Effect of temperature on adsorption: The influence of temperature on adsorption was investigated at 25, 35 and 45°C, Table 3. It can be clearly seen that the amount of MB adsorbed at equilibrium increases with increasing temperature. When the temperature increased from 25°C to 45°C, the maximum amounts of MB removed increased from 336.742 to 352.472 mg/g and from 172.58 to 178.99 mg/g for Bn and A-ABn, respectively. It is found that high temperature eased the sorption of MB on Bn. It is common that increasing temperature may create a swelling influence inside the adsorbent structure facilitating the penetrative addition of big dye molecule [30].
 
Adsorption kinetics
 
In order to understand the process of adsorption, two kinetic models were applied to analyze the experimental data. The first-order rate expression given by Lagergren [35] can be expressed as Eq. (3):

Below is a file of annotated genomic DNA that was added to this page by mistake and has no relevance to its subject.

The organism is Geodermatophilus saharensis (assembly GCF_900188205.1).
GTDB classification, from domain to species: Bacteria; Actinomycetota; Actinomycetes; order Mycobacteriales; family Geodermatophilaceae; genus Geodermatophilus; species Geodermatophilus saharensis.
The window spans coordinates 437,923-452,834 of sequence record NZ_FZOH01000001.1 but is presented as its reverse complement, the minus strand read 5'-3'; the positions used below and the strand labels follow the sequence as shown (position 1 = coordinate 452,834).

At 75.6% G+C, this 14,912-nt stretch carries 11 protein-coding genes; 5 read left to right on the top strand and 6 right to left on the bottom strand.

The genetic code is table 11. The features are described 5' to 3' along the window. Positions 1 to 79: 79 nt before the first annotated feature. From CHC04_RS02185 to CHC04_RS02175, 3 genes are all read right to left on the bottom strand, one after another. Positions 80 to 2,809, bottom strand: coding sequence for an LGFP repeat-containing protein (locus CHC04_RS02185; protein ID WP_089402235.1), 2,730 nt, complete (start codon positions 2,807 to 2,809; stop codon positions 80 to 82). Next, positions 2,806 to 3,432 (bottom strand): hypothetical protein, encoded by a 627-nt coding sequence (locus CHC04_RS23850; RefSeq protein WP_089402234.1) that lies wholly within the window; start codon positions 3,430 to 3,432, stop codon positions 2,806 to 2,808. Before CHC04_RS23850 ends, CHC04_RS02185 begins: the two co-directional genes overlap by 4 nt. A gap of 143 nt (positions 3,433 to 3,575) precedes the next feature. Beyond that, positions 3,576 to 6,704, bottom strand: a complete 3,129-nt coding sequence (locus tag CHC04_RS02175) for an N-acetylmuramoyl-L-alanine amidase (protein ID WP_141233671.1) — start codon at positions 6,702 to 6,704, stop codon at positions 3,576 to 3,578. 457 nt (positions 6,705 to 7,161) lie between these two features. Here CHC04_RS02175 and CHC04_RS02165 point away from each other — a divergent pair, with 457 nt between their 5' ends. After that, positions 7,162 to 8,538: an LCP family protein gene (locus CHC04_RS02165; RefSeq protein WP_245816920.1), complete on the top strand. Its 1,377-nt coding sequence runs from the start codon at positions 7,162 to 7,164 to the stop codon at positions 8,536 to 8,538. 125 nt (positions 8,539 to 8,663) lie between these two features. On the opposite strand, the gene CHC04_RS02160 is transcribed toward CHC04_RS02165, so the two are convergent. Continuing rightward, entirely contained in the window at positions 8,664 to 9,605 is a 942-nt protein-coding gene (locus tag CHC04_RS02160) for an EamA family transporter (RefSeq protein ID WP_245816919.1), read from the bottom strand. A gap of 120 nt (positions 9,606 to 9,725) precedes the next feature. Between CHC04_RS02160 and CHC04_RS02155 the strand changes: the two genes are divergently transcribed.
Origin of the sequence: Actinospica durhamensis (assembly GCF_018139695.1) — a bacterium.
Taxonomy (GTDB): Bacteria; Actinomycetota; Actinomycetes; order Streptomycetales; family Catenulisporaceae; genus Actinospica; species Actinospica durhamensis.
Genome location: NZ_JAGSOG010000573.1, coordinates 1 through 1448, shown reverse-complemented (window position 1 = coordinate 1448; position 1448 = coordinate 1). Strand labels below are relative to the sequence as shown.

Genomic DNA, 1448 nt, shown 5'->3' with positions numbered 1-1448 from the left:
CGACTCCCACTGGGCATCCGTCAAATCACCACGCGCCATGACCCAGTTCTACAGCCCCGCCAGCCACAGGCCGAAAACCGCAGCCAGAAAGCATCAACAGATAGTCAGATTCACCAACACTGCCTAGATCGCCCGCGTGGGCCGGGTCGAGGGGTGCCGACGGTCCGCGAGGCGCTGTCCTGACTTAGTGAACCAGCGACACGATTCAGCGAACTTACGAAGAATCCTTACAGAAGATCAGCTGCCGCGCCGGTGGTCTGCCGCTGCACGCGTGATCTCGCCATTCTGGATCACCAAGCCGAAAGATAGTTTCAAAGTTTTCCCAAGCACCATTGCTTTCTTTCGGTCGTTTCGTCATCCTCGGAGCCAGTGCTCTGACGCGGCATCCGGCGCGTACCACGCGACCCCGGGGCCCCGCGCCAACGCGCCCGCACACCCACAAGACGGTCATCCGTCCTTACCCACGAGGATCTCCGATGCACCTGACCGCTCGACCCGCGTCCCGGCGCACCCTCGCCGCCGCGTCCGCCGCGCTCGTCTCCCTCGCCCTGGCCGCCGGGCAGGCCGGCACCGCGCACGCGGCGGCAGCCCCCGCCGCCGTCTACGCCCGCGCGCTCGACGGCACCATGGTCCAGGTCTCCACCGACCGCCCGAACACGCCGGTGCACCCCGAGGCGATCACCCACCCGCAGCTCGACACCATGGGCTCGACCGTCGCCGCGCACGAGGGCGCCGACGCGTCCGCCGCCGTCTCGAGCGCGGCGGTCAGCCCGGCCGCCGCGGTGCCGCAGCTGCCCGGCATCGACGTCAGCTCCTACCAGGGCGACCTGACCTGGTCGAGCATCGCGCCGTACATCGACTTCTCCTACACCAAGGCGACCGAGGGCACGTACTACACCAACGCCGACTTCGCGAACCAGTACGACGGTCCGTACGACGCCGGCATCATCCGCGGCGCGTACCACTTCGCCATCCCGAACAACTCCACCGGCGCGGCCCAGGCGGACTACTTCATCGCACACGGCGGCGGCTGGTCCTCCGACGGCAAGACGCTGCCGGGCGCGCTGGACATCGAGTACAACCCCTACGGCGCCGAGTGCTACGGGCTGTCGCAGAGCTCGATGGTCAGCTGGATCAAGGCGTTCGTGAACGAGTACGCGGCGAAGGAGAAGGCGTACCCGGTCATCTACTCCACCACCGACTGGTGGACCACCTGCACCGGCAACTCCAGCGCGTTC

(3)
 
Where qe and qt (mg/g) are the amounts of MB adsorbed at equilibrium and at time t, respectively and k, is the equilibrium constant (min-1) which were obtained from the slopes of the linear plots of ln(qe – qt) versus time t (Figure 11a).
 
The pseudo-second-order model [36] can be expressed as Eq. (4):
 
                      (4)
 
Where k2 (g/mg min) is the equilibrium rate constant for the pseudo second-order adsorption and qe can be obtained from the plot of against t (Figure 11b).